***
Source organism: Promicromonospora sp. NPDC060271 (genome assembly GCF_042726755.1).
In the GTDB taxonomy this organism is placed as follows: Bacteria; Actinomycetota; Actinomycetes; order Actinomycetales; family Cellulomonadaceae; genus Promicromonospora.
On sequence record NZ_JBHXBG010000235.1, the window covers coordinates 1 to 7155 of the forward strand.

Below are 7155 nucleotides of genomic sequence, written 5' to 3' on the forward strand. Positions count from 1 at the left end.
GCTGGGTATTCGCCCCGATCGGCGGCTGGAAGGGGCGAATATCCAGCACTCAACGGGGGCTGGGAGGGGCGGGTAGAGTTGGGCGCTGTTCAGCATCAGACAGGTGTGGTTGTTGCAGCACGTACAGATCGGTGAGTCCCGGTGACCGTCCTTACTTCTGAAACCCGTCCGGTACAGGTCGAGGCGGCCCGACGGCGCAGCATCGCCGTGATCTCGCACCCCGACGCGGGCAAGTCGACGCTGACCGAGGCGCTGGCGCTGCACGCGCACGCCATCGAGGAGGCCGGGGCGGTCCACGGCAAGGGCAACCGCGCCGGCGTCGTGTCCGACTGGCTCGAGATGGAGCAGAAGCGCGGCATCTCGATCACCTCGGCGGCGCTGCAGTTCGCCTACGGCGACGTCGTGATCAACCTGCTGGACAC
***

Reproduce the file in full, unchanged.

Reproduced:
Source organism: Promicromonospora sp. NPDC060271 (genome assembly GCF_042726755.1).
In the GTDB taxonomy this organism is placed as follows: Bacteria; Actinomycetota; Actinomycetes; order Actinomycetales; family Cellulomonadaceae; genus Promicromonospora.
On sequence record NZ_JBHXBG010000235.1, the window covers coordinates 1 to 7155 of the forward strand.

Below are 7155 nucleotides of genomic sequence, written 5' to 3' on the forward strand. Positions count from 1 at the left end.
GCTGGGTATTCGCCCCGATCGGCGGCTGGAAGGGGCGAATATCCAGCACTCAACGGGGGCTGGGAGGGGCGGGTAGAGTTGGGCGCTGTTCAGCATCAGACAGGTGTGGTTGTTGCAGCACGTACAGATCGGTGAGTCCCGGTGACCGTCCTTACTTCTGAAACCCGTCCGGTACAGGTCGAGGCGGCCCGACGGCGCAGCATCGCCGTGATCTCGCACCCCGACGCGGGCAAGTCGACGCTGACCGAGGCGCTGGCGCTGCACGCGCACGCCATCGAGGAGGCCGGGGCGGTCCACGGCAAGGGCAACCGCGCCGGCGTCGTGTCCGACTGGCTCGAGATGGAGCAGAAGCGCGGCATCTCGATCACCTCGGCGGCGCTGCAGTTCGCCTACGGCGACGTCGTGATCAACCTGCTGGACAC